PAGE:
The Avant Garde Won't Give Up is the title of a group show of artists active in the years after World War II, 1948 to 1951. Living in Copenhagen, Brussels and Amsterdam, they were known by the acronym CoBrA and often melded figurative and abstract elements in their paintings. Though influential, even radical, during their time, many have faded from the larger historical narrative. That is one reason curator Alison Gingeras decided to reassess the movement. Her show, smartly installed at Blum & Poe, is immediately intriguing.
Asger Jorn, "L'avant-garde se rend pas," 1962
Oil on found painting on canvas; 28 3/4 x 23 5/8 inches
© 2015 Asger Jorn / Donation Jorn, Silkeborg / Artists Rights Society (ARS), NY
The title is translated from the text scrawled in French by Asger Jorn atop an academic painting of a young woman holding a fan, though Jorn has added a wicked mustache and goatee to her innocent face. Jorn, a catalyst of the CoBrA group, and emerges as the figure of dominant interest in the show and the instructive catalogue, which illustrates his 1964 telegram rejecting money offered by philanthropist Harry Guggenheim. "Go to hell with your money, bastard," Jorn writes.
Karel Appel, "White Cat," 1951
Oil on canvas; 31 1/2 x 47 1/4 inches
© 2015 Karel Appel Foundation, c/o Artists Rights Society (ARS), New York
Courtesy of the foundation and Blum & Poe, Los Angeles/New York/Tokyo
In the midst of Nazi-occupied Denmark, Jorn had worked with a group of artists calling themselves The Hell Horse and the seeds of their resistance fueled the evolution of his interest in artist collectives including CoBrA. The best known artists, Pierre Alechinsky, Karel Appel, Jorn and others looked to the art of children, the mentally ill, and tribal cultures for inspiration and a faith in instinct and spontaneity.
Ernest Mancoba, "Untitled," 1963
Oil on canvas; 24 x 19 11/16 inches
© Galerie Mikael Andersen
Although the group only existed formally between 1948 and 1951, their ideas continued to affect a larger number of artists throughout their careers. Some of the surprises in this exhibition include biomorphic bronze sculptures by Sonja Ferlov Mancoba and abstract paintings by Ernest Mancoba, a black artist from South Africa. Shinkichi Tajiri, born in LA and known for his towering white sculpture of the Friendship Knot in Little Tokyo, was interned during the first years of World War II, then joined the US army, served in Italy and returned to Europe to study art in 1948. After marrying his wife Ferdi, a Dutch artist, they settled in the Netherlands and found that their experimental tendencies were in synch with those of the CoBrA artists. A few of his sculptures are on view along with a short experimental film in black and white of the CoBrA artists smoking pot in Paris to a jazz soundtrack. The Vipers won a Golden Palm Award in 1955.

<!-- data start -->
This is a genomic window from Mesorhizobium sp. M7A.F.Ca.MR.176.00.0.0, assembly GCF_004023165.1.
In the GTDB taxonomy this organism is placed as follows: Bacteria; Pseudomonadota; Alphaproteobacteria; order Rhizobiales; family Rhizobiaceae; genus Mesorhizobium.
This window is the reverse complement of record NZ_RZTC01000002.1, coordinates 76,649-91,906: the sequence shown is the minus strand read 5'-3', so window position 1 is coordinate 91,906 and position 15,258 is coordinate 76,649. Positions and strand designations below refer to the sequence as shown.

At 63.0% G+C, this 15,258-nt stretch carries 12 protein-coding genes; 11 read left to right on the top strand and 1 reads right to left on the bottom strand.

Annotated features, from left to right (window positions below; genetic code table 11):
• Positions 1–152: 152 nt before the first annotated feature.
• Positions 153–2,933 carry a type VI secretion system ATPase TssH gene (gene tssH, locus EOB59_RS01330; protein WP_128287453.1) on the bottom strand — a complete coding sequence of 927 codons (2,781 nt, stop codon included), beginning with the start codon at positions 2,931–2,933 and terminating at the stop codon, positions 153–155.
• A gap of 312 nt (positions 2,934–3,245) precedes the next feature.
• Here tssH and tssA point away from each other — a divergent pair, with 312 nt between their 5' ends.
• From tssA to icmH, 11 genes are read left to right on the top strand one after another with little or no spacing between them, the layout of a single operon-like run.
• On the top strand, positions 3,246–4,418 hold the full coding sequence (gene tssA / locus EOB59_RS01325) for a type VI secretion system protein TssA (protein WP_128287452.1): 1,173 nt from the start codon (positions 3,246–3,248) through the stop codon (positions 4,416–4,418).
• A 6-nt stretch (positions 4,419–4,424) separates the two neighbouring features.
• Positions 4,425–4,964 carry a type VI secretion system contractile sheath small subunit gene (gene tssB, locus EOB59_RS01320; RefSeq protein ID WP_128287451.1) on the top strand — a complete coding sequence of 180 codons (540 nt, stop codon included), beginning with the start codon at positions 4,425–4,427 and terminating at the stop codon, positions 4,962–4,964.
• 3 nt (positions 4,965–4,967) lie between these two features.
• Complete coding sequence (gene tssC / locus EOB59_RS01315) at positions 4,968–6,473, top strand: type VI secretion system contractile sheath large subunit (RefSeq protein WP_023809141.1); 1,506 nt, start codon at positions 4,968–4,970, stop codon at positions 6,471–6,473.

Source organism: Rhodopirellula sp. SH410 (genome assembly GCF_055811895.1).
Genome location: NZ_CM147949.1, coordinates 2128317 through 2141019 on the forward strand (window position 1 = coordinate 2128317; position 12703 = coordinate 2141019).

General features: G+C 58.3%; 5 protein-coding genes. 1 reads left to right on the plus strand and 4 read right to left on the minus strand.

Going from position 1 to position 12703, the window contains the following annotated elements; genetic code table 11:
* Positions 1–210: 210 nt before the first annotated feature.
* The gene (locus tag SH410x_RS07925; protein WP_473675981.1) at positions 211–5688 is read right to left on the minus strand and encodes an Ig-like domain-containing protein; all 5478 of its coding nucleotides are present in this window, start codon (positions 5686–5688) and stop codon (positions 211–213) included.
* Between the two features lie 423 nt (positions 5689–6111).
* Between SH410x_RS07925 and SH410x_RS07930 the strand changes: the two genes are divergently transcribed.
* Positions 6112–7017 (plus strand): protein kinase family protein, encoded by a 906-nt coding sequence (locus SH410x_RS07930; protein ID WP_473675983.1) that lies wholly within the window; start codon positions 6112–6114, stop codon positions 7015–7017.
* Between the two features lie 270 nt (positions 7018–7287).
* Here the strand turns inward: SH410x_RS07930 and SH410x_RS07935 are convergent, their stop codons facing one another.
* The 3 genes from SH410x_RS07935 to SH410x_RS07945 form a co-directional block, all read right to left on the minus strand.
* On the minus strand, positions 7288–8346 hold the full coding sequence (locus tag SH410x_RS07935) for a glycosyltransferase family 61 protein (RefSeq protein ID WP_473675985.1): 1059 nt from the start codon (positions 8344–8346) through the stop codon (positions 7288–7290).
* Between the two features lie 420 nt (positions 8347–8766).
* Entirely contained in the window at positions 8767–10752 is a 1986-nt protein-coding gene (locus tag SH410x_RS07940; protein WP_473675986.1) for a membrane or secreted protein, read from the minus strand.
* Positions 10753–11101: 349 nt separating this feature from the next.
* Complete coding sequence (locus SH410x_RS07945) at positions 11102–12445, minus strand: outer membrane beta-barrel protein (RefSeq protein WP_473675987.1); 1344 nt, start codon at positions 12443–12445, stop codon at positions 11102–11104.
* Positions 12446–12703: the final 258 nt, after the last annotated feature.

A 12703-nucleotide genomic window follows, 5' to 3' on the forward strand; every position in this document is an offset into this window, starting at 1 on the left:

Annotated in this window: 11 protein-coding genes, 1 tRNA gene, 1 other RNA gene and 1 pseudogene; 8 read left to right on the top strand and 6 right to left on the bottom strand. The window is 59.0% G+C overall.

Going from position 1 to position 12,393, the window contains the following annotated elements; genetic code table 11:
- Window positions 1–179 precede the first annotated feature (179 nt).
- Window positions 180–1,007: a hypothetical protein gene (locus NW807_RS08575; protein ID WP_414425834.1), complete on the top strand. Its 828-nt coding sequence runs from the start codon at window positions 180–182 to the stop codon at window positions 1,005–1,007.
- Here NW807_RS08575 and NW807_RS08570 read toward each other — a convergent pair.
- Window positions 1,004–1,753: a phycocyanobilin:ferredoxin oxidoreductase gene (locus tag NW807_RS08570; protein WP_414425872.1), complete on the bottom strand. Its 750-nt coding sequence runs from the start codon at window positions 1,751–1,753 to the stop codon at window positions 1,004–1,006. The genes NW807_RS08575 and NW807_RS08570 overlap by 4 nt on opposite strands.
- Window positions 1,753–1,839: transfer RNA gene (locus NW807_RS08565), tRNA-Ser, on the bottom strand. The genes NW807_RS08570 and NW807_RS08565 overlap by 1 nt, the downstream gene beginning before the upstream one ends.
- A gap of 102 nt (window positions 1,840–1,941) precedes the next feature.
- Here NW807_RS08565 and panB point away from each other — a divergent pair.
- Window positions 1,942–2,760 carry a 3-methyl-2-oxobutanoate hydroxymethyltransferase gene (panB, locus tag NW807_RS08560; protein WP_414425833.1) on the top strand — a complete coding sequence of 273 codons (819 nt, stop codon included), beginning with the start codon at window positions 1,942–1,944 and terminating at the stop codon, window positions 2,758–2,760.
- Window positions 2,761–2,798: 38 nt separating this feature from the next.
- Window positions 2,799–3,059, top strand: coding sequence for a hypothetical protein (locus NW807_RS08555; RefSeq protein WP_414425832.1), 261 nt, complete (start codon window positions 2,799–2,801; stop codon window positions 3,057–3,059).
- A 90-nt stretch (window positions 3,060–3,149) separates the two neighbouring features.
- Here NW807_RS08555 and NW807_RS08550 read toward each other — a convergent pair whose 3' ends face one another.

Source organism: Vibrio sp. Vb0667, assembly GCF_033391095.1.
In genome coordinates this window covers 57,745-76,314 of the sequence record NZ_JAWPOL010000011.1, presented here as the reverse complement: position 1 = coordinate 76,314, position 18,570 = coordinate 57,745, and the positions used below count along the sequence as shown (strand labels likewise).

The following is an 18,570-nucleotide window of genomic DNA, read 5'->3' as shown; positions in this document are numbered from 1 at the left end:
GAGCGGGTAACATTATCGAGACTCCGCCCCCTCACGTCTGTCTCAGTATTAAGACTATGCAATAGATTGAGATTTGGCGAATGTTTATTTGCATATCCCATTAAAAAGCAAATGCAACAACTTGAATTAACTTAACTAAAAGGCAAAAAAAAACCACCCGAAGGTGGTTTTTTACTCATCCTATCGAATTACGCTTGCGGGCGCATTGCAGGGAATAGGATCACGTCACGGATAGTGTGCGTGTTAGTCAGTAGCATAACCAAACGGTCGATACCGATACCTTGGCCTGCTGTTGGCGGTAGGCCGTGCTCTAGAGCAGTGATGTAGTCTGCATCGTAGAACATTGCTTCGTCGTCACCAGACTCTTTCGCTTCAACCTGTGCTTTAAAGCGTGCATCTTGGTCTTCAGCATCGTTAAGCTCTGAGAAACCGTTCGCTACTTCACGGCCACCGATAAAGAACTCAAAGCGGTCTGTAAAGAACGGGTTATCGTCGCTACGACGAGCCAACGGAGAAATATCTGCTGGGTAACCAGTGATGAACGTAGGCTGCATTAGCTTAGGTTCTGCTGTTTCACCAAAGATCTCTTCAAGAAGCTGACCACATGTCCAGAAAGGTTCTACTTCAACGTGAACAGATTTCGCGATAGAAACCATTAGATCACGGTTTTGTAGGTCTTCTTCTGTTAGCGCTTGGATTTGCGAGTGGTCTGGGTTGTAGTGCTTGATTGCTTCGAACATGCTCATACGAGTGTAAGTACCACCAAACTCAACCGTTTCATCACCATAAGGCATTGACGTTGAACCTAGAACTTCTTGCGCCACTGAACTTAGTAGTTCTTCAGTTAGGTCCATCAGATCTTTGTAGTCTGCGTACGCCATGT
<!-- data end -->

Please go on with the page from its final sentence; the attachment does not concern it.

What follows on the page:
Shinkichi Tajiri, "Lament for lady (for Billie Holiday)," 1953
Copper, bronze, photo, found objects; 24 13/16 x 32 11/16 x 13 3/4 inches
© 2015 Shinkichi Tajiri Estate
Courtesy of the estate and Blum & Poe, Los Angeles/New York/Tokyo
When this show was at Blum & Poe's New York City gallery, it was confined to a historic overview. At their Culver City location, Gingeras included a number of contemporary artists with similar interests. Along with a number of "modified" found paintings by Jorn, there is a found painting altered by Julian Schnable and then re-painted as one of his "Big Girl" series and a number of altered found paintings by Mark Flood. More convincing in the mood of collective irreverence are the electrified sculptures and paintings of Jon Pylypchuk, who shows at China Art Objects but was involved with the Canadian collective Royal Art Lodge and now operates his own downtown gallery Grice Bench.
Jon Pylypchuk, "watch me fail baby!," 2011
Spray foam and spray paint on birch panel, lightbulbs and electrical cords; 28 x 24 inches
Courtesy of the artist and Blum & Poe, Los Angeles/New York/Tokyo
Including the contemporary material might dilute the impact of the concise historic show but it also sends the message that CoBrA ideals survived long after the artists themselves. Blum & Poe has now underwritten a number of important exhibitions of under-recognized groups of late modern artists — Mono-ha from Japan, Tansaekhwa from Korea, and now CoBrA. All have been supported by sound curatorial scholarship and researched catalogues so that this giant commercial space, showing artists like Takashi Murakami, Mark Grotjahn and Julian Schnable, is making a stand for the long view, the perspective that art comes from art and that commercial and critical success is, more often than not, fleeting. The show is on view through December 23.